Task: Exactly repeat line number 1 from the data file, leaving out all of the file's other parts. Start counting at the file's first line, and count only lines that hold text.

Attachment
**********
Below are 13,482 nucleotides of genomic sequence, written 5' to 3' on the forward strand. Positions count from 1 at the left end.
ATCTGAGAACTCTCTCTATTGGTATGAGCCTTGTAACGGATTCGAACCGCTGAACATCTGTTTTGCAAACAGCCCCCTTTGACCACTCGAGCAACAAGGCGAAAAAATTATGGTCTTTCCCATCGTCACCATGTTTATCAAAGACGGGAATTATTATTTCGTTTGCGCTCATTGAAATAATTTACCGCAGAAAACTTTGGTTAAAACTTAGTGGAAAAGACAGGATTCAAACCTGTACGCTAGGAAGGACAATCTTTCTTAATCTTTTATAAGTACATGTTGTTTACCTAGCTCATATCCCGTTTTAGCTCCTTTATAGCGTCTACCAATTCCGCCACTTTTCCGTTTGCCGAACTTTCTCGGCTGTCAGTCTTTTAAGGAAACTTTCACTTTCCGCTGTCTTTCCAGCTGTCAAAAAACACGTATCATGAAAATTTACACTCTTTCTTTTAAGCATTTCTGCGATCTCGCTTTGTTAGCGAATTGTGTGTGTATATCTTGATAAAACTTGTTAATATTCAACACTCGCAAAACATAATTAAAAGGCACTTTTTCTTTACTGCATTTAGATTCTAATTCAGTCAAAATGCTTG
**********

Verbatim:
Below are 13,482 nucleotides of genomic sequence, written 5' to 3' on the forward strand. Positions count from 1 at the left end.